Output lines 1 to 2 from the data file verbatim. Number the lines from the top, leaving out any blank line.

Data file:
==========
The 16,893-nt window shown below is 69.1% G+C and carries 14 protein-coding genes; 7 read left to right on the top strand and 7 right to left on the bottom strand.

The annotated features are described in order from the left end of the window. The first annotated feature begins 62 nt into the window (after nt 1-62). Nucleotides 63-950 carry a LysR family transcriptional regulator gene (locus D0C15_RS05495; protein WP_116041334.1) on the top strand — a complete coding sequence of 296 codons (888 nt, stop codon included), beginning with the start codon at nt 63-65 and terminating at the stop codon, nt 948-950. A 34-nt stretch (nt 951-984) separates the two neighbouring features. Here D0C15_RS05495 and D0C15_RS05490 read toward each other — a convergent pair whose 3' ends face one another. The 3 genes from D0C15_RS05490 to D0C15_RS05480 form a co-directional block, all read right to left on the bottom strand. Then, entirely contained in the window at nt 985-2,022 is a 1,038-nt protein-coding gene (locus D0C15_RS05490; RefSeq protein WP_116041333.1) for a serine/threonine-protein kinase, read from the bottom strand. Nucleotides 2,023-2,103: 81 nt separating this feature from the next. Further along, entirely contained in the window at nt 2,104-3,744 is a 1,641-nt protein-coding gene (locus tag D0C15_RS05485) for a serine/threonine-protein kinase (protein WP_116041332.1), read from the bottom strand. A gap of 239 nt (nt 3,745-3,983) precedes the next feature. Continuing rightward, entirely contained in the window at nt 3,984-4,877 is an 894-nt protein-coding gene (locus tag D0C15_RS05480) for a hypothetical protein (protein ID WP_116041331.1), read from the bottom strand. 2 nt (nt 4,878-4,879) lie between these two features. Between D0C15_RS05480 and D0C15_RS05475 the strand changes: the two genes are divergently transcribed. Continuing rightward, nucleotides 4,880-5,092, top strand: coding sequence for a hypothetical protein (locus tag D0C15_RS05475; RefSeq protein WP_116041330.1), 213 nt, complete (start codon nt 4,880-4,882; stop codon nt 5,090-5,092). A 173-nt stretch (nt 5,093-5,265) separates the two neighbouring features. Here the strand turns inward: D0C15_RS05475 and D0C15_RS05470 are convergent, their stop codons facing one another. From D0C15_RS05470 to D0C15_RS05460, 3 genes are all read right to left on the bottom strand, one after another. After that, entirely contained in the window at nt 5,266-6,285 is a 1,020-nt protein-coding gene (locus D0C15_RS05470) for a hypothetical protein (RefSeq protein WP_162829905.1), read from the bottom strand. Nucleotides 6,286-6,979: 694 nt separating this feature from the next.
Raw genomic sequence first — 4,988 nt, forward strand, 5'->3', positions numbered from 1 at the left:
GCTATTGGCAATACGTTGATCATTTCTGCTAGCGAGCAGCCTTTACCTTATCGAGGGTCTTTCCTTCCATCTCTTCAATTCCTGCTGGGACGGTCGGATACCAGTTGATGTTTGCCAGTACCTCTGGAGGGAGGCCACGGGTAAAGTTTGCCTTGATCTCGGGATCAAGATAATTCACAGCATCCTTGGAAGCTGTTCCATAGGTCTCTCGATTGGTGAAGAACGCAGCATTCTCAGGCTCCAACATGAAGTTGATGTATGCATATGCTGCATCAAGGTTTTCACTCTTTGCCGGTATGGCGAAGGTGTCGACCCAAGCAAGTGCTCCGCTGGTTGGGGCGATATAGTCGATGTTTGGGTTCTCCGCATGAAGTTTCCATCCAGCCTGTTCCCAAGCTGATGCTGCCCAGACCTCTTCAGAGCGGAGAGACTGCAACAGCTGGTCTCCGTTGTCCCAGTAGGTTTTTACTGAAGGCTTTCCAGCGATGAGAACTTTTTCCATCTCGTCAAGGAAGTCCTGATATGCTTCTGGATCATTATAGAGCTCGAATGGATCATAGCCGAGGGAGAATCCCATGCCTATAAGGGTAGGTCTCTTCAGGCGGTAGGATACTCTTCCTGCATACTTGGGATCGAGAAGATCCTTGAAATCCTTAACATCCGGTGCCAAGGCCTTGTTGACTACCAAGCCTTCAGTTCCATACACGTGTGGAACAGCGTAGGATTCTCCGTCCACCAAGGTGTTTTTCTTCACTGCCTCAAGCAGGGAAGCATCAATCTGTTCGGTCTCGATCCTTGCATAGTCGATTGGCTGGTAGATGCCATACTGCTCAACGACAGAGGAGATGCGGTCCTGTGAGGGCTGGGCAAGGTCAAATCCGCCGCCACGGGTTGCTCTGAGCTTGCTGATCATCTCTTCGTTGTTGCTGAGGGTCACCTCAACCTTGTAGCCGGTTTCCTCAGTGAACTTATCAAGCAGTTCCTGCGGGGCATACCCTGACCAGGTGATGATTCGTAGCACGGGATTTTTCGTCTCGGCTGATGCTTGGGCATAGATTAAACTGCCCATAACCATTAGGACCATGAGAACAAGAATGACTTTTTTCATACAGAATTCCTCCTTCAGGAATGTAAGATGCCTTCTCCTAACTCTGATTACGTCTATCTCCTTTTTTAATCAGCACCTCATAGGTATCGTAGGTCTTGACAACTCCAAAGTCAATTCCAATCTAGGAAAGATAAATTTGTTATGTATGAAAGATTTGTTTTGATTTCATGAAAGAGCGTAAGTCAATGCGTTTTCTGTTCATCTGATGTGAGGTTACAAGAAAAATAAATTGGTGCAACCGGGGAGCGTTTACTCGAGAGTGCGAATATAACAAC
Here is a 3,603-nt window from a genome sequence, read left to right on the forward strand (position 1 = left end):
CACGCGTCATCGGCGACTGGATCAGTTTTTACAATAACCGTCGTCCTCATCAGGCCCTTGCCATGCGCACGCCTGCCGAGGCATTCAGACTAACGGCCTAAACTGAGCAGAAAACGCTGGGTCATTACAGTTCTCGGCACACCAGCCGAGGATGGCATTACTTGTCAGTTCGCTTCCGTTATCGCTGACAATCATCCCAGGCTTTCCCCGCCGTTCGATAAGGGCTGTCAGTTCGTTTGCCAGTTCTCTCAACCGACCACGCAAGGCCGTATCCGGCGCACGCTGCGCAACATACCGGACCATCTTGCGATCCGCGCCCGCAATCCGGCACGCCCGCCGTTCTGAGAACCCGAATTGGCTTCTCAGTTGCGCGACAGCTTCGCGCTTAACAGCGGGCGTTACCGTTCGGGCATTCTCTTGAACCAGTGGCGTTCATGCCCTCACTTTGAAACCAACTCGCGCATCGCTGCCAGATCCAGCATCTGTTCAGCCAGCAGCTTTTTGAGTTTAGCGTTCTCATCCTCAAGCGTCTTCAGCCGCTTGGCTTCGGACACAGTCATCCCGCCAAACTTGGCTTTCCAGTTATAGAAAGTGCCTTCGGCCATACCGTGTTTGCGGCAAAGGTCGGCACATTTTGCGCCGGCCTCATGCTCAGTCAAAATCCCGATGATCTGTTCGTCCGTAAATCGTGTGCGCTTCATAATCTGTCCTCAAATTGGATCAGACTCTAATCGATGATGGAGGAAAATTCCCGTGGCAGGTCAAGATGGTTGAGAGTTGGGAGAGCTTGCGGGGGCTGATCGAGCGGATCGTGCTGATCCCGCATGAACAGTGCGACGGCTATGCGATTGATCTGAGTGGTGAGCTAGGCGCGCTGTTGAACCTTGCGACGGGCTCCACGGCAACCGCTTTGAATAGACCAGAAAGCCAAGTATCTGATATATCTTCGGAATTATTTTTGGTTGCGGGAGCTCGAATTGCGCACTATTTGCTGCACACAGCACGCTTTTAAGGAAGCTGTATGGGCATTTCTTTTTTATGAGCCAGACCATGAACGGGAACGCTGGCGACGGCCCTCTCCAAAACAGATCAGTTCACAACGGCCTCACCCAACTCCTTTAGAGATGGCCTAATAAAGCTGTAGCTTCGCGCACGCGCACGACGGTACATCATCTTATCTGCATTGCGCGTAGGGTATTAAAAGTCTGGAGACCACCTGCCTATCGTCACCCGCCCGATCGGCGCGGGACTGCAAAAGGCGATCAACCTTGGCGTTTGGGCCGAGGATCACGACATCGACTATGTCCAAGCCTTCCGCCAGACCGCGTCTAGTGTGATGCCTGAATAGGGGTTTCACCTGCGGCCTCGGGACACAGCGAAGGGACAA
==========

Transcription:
The 16,893-nt window shown below is 69.1% G+C and carries 14 protein-coding genes; 7 read left to right on the top strand and 7 right to left on the bottom strand.

The annotated features are described in order from the left end of the window. The first annotated feature begins 62 nt into the window (after nt 1-62). Nucleotides 63-950 carry a LysR family transcriptional regulator gene (locus D0C15_RS05495; protein WP_116041334.1) on the top strand — a complete coding sequence of 296 codons (888 nt, stop codon included), beginning with the start codon at nt 63-65 and terminating at the stop codon, nt 948-950. A 34-nt stretch (nt 951-984) separates the two neighbouring features. Here D0C15_RS05495 and D0C15_RS05490 read toward each other — a convergent pair whose 3' ends face one another. The 3 genes from D0C15_RS05490 to D0C15_RS05480 form a co-directional block, all read right to left on the bottom strand. Then, entirely contained in the window at nt 985-2,022 is a 1,038-nt protein-coding gene (locus D0C15_RS05490; RefSeq protein WP_116041333.1) for a serine/threonine-protein kinase, read from the bottom strand. Nucleotides 2,023-2,103: 81 nt separating this feature from the next. Further along, entirely contained in the window at nt 2,104-3,744 is a 1,641-nt protein-coding gene (locus tag D0C15_RS05485) for a serine/threonine-protein kinase (protein WP_116041332.1), read from the bottom strand. A gap of 239 nt (nt 3,745-3,983) precedes the next feature. Continuing rightward, entirely contained in the window at nt 3,984-4,877 is an 894-nt protein-coding gene (locus tag D0C15_RS05480) for a hypothetical protein (protein ID WP_116041331.1), read from the bottom strand. 2 nt (nt 4,878-4,879) lie between these two features. Between D0C15_RS05480 and D0C15_RS05475 the strand changes: the two genes are divergently transcribed. Continuing rightward, nucleotides 4,880-5,092, top strand: coding sequence for a hypothetical protein (locus tag D0C15_RS05475; RefSeq protein WP_116041330.1), 213 nt, complete (start codon nt 4,880-4,882; stop codon nt 5,090-5,092). A 173-nt stretch (nt 5,093-5,265) separates the two neighbouring features. Here the strand turns inward: D0C15_RS05475 and D0C15_RS05470 are convergent, their stop codons facing one another. From D0C15_RS05470 to D0C15_RS05460, 3 genes are all read right to left on the bottom strand, one after another. After that, entirely contained in the window at nt 5,266-6,285 is a 1,020-nt protein-coding gene (locus D0C15_RS05470) for a hypothetical protein (RefSeq protein WP_162829905.1), read from the bottom strand. Nucleotides 6,286-6,979: 694 nt separating this feature from the next.